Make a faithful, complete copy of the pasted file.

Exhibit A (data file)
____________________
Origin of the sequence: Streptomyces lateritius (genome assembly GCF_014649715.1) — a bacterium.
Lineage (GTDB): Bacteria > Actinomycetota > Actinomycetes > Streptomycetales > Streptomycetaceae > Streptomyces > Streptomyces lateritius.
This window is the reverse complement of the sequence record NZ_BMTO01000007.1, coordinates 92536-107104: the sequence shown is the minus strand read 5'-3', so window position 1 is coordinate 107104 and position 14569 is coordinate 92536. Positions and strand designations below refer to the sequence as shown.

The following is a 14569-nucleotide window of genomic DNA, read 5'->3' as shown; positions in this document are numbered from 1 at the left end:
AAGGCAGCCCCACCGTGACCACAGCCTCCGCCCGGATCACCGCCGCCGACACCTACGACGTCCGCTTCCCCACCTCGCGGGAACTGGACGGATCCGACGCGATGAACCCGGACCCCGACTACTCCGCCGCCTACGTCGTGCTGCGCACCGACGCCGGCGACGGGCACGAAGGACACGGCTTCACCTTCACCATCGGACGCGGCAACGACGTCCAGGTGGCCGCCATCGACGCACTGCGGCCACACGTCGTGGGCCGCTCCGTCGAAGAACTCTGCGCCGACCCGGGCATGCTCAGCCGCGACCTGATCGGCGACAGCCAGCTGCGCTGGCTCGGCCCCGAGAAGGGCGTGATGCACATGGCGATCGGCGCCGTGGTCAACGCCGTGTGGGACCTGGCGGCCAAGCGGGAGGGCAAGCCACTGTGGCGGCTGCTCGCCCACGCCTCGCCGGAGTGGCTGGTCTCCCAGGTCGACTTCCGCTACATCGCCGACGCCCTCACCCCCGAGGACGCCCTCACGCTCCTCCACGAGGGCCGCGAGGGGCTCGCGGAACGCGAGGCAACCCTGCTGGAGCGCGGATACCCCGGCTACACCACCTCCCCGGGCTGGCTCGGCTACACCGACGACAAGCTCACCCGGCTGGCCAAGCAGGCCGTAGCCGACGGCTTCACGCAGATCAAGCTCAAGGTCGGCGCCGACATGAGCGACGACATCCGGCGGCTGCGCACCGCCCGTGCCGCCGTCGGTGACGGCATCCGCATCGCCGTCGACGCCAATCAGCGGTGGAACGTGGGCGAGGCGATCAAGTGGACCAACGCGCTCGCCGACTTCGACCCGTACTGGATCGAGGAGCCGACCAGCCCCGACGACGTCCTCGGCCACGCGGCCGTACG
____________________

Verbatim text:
Origin of the sequence: Streptomyces lateritius (genome assembly GCF_014649715.1) — a bacterium.
Lineage (GTDB): Bacteria > Actinomycetota > Actinomycetes > Streptomycetales > Streptomycetaceae > Streptomyces > Streptomyces lateritius.
This window is the reverse complement of the sequence record NZ_BMTO01000007.1, coordinates 92536-107104: the sequence shown is the minus strand read 5'-3', so window position 1 is coordinate 107104 and position 14569 is coordinate 92536. Positions and strand designations below refer to the sequence as shown.

The following is a 14569-nucleotide window of genomic DNA, read 5'->3' as shown; positions in this document are numbered from 1 at the left end:
AAGGCAGCCCCACCGTGACCACAGCCTCCGCCCGGATCACCGCCGCCGACACCTACGACGTCCGCTTCCCCACCTCGCGGGAACTGGACGGATCCGACGCGATGAACCCGGACCCCGACTACTCCGCCGCCTACGTCGTGCTGCGCACCGACGCCGGCGACGGGCACGAAGGACACGGCTTCACCTTCACCATCGGACGCGGCAACGACGTCCAGGTGGCCGCCATCGACGCACTGCGGCCACACGTCGTGGGCCGCTCCGTCGAAGAACTCTGCGCCGACCCGGGCATGCTCAGCCGCGACCTGATCGGCGACAGCCAGCTGCGCTGGCTCGGCCCCGAGAAGGGCGTGATGCACATGGCGATCGGCGCCGTGGTCAACGCCGTGTGGGACCTGGCGGCCAAGCGGGAGGGCAAGCCACTGTGGCGGCTGCTCGCCCACGCCTCGCCGGAGTGGCTGGTCTCCCAGGTCGACTTCCGCTACATCGCCGACGCCCTCACCCCCGAGGACGCCCTCACGCTCCTCCACGAGGGCCGCGAGGGGCTCGCGGAACGCGAGGCAACCCTGCTGGAGCGCGGATACCCCGGCTACACCACCTCCCCGGGCTGGCTCGGCTACACCGACGACAAGCTCACCCGGCTGGCCAAGCAGGCCGTAGCCGACGGCTTCACGCAGATCAAGCTCAAGGTCGGCGCCGACATGAGCGACGACATCCGGCGGCTGCGCACCGCCCGTGCCGCCGTCGGTGACGGCATCCGCATCGCCGTCGACGCCAATCAGCGGTGGAACGTGGGCGAGGCGATCAAGTGGACCAACGCGCTCGCCGACTTCGACCCGTACTGGATCGAGGAGCCGACCAGCCCCGACGACGTCCTCGGCCACGCGGCCGTACG